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The masculinization of the fetus during pregnancy due to inhalation of diesel exhaust.
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MedLine Citation:
PMID:  11266319     Owner:  NLM     Status:  MEDLINE    
This study was conducted to determine the impact of diesel exhaust inhalation on the fetus. Seventy-two pregnant rats and 18 nonpregnant rats were divided into three groups: a group exposed to total diesel engine exhaust containing 5.63 mg/m(3) particulate matter, 4.10 ppm nitrogen dioxide, and 8.10 ppm nitrogen oxide; a group exposed to filtered exhaust without particulate matter; and a group exposed to clean air. The exposure period was from day 7 until day 20 of pregnancy. In addition, 15 pregnant rats were treated with aromatase inhibitors or testosterone to clarify the process by which diesel exhaust exerts its toxicity. The anogenital distance was significantly longer in male and female fetuses from both exhaust-exposed groups than in those of the control. Differentiation of the testis, ovary, and thymus was delayed and disturbed. Maternal testosterone and progesterone levels, which increased due to pregnancy whether or not the rats were exposed, were significantly higher and lower, respectively, in the pregnant rats exposed to total exhaust and filtered exhaust. The serum adrenocorticotropic hormone (ACTH) level and urinary excretion of 17-hydroxycorticosteroids (OHCS) did not differ among the pregnant groups. These results indicate that elevated testosterone did not result from elevated maternal adrenal function. The feto-placental-ovarian unit and inhibition of aromatase activity and synthesis caused by diesel exhaust inhalation might have played an essential role in the accumulation of testosterone. Since both exhaust-exposed groups showed almost the same reactions toward the inhalation, the gaseous phase must have included the relevant toxicants.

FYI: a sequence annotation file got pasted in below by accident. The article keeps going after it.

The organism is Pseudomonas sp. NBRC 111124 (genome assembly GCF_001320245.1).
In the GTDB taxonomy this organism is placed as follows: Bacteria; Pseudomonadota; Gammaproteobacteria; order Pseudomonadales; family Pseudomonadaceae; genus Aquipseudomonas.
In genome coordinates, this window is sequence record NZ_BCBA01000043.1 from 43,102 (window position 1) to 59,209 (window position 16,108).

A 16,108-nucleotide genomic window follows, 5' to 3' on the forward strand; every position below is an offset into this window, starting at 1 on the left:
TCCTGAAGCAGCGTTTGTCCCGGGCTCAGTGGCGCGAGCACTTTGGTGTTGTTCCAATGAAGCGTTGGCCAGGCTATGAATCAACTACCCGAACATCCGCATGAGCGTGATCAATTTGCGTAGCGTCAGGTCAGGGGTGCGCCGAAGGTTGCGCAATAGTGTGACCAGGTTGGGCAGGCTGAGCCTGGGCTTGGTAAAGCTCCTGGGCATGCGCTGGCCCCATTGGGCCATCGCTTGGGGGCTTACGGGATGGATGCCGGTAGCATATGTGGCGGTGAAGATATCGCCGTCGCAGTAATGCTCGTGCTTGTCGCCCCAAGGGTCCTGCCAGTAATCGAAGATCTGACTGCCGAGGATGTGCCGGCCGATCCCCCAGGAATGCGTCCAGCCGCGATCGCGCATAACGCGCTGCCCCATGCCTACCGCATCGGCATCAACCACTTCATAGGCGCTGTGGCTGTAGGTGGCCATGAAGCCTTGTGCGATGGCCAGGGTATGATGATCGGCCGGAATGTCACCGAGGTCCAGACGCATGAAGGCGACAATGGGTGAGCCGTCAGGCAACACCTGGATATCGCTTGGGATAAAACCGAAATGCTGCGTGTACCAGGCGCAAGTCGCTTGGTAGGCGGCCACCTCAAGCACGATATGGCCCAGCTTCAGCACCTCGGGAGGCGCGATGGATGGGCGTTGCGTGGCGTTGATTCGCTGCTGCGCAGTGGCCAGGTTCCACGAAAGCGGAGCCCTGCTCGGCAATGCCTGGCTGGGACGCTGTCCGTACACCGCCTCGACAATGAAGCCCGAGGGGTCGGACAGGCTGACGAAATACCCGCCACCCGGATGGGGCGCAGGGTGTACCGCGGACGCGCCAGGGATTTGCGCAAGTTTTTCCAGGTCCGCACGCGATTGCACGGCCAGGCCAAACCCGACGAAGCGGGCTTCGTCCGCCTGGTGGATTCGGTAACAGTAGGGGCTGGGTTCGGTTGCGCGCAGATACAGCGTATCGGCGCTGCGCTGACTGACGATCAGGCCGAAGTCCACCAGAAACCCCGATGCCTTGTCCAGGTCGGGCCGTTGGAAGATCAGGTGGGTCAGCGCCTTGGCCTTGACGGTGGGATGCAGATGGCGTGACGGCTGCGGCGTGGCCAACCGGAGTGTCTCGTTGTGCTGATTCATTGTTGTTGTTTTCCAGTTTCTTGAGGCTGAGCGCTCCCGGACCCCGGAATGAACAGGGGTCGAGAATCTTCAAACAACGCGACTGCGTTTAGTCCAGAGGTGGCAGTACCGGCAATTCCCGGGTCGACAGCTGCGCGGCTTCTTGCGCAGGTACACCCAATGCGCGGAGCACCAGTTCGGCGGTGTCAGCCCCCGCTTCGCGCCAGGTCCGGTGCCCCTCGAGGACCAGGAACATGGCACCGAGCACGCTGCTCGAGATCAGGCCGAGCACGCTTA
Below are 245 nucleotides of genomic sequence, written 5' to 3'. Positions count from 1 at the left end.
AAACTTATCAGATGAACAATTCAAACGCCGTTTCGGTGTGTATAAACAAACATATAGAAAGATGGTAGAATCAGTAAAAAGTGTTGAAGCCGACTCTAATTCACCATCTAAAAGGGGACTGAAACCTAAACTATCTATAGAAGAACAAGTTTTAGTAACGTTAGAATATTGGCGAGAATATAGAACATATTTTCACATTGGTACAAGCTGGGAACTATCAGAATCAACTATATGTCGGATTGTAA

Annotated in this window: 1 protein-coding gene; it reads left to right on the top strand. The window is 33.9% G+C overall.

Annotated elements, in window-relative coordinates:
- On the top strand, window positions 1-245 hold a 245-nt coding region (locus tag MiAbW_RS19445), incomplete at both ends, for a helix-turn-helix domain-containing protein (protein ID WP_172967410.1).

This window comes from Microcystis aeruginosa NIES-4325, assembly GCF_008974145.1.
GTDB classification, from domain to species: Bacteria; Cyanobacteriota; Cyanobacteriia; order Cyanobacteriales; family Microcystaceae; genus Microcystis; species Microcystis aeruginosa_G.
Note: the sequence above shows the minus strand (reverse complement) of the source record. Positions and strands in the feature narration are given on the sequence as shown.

N Watanabe; M Kurita
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Publication Detail:
Type:  Journal Article    
Journal Detail:
Title:  Environmental health perspectives     Volume:  109     ISSN:  0091-6765     ISO Abbreviation:  Environ. Health Perspect.     Publication Date:  2001 Feb 
Date Detail:
Created Date:  2001-03-27     Completed Date:  2001-05-21     Revised Date:  2009-11-18    
Medline Journal Info:
Nlm Unique ID:  0330411     Medline TA:  Environ Health Perspect     Country:  United States    
Other Details:
Languages:  eng     Pagination:  111-9     Citation Subset:  IM    
Department of Environmental Health, Tokyo Metropolitan Research Laboratory of Public Health, Tokyo, Japan.
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MeSH Terms
Adrenal Glands / physiology
Adrenocorticotropic Hormone / blood
Aromatase Inhibitors
Body Weight / drug effects
Embryo Implantation
Enzyme Inhibitors / administration & dosage
Estrogens / blood
Fetus / drug effects*
Inhalation Exposure*
Litter Size
Ovary / physiology
Progesterone / blood
Rats, Inbred F344
Sex Ratio*
Testosterone / administration & dosage,  blood
Vehicle Emissions / toxicity*
Reg. No./Substance:
0/Aromatase Inhibitors; 0/Enzyme Inhibitors; 0/Estrogens; 0/Vehicle Emissions; 57-83-0/Progesterone; 58-22-0/Testosterone; 9002-60-2/Adrenocorticotropic Hormone

From MEDLINE®/PubMed®, a database of the U.S. National Library of Medicine

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Journal Information
Journal ID (nlm-ta): Environ Health Perspect
ISSN: 0091-6765
Article Information
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Print publication date: Month: 2 Year: 2001
Volume: 109 Issue: 2
First Page: 111 Last Page: 119
ID: 1240629
PubMed Id: 11266319
Publisher Item Identifier: sc271_5_1835

The masculinization of the fetus during pregnancy due to inhalation of diesel exhaust.
N Watanabe
M Kurita
Department of Environmental Health, Tokyo Metropolitan Research Laboratory of Public Health, Tokyo, Japan.

Article Categories:
  • Research Article

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